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10/08/2015

A Place to Draw

Mitchell Schuessler
The Cooper Union
Architectonics: A Place To Draw
Faculty: David Gersten (website), Uri WegmanAida Miron (website)
2011  

 

Our first assignment at Cooper was to draw our drafting tools. A simple task at first, but one realizes that just tracing the tools is inaccurate. The drafting lead offsets the outline of the tool by fractions of an inch. The tools didn’t need to be in a particular composition, just as long as one had all of the listed tools drawn. This included; the parallel edge, triangles, lead holder, compass, eraser shield, scale, and eraser.

In my drawing, I decided to make the cut plane for the plan, about an eighth of an inch from the paper. Basically cutting the lead holder in half, and through the wheels of the parallel edge. From this drawing and subsequent drawings, we drew our tools in a different way. One to capture the tools drawing themselves, and the next capturing the motion of the tools drawing themselves. Each time, we analyzed the language of each tool, and then how the body interacted with each tool. Simultaneously, while making these drawings, we started filming the studio daily from both sides of the room. The purpose was unknown to us until halfway through the project. During one of the final drawing exercises, we were to film ourselves drawing the tools from two points. With the two films we had, we had to create a montage using frames from the two. After, we were instructed to build a 12’ diameter cylinder with a height of 8’, with a grid 16” on center. Then, using the montage we had created, we had to take sections and plans of it. It questioned the idea of how you take a section of a photograph. Using these sections and plans, an axonometric drawing was to be created of the montage.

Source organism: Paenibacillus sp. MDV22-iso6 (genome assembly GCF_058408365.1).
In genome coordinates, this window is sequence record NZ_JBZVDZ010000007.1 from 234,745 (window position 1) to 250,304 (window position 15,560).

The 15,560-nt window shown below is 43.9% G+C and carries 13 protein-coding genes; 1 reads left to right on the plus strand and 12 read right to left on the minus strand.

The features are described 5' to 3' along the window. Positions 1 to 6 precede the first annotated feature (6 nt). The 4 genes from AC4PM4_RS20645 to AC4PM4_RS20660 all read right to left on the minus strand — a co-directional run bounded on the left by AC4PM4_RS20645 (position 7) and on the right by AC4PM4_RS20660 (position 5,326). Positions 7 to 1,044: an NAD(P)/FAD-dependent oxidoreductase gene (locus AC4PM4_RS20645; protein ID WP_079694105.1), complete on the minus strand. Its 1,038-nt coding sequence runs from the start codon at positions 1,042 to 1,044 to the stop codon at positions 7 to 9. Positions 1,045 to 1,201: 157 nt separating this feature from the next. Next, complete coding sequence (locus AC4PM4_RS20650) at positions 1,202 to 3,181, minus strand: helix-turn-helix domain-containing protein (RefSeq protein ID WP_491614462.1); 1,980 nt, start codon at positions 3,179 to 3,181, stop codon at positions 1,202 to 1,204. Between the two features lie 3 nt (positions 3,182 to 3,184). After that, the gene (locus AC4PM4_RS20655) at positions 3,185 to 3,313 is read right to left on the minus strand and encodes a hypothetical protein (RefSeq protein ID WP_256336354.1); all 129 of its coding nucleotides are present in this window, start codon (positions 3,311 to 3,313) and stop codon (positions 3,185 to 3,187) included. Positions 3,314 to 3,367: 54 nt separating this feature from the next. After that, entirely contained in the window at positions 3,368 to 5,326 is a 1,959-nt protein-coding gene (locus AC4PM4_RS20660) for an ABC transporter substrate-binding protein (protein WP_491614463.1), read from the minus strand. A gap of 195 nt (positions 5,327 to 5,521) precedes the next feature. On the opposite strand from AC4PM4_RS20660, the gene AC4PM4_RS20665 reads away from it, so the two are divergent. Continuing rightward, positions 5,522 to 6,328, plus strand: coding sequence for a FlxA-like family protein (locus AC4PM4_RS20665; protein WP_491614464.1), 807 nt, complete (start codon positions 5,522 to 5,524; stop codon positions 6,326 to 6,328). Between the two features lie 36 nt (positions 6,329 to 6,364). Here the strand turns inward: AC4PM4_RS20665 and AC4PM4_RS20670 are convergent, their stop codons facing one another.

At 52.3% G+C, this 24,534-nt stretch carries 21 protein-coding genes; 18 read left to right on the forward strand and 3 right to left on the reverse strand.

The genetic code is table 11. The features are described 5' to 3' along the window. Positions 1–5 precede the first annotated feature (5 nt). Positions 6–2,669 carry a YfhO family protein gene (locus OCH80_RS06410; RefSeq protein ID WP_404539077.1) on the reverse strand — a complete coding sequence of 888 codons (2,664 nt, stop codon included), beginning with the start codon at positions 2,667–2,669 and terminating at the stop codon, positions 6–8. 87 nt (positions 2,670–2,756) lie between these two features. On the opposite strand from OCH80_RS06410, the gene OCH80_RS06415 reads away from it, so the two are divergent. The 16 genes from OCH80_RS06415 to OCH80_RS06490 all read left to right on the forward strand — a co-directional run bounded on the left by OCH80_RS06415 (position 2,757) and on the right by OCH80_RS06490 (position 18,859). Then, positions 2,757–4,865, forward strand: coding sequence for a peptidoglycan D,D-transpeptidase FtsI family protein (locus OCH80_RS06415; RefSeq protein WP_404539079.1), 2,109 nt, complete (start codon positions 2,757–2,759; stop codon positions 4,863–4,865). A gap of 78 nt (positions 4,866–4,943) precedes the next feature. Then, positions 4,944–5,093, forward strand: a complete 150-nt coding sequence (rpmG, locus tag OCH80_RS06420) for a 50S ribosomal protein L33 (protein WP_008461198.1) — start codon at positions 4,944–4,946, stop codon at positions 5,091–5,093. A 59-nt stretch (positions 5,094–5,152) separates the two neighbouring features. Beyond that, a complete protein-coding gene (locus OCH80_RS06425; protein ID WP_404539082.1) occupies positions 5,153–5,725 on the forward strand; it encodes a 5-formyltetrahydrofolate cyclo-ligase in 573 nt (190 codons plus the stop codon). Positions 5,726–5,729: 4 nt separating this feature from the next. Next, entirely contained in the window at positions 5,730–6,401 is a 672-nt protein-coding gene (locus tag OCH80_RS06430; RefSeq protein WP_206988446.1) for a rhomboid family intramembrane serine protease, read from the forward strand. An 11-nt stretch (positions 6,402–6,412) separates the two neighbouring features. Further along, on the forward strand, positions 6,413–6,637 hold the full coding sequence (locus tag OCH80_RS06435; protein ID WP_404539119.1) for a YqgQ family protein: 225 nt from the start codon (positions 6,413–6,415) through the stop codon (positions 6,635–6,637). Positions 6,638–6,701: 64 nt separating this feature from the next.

The next stage of the project was to skin the cylinder, install projectors where the two cameras were, and create curved parallel edges around the cylinder. Then, the video footage of the studio was projected onto the cylinder. The cylinder was absorbing the studio and its actions. The projectors would repeat the cylinder on itself, and the video soon following, playing at a doubled rate.

This is what my partner, Max Gideonse, and I worked on when we had to create interventions into the cylinder. The cylinder began repeating itself getting smaller each time, yet the video projected became faster. We traced the points of the repeating cylinders, and cut an opening to let the projection fall onto a piece of steel covered in trace. Near the termination of the projections, the grid of the cylinder was depressed inwards, creating a moment where one could see the projection hitting the steel. This project introduced us to architectonics, on the scale of the studio. Starting with the principles of drafting, we analyzed the placement and syntax of individual elements. First it was our drafting tools, then the motion of our drafting tools, and finally the three dimensional form of a photographic montage. The class had to establish a social contract with each other, and the professors. We had to work together to build this structure, and coordinate with every group’s intervention so the project was in unison. In the end, we analyzed different measurements of time, descriptive geometry, properties of light and shadow, and architectonic relationships.  

 

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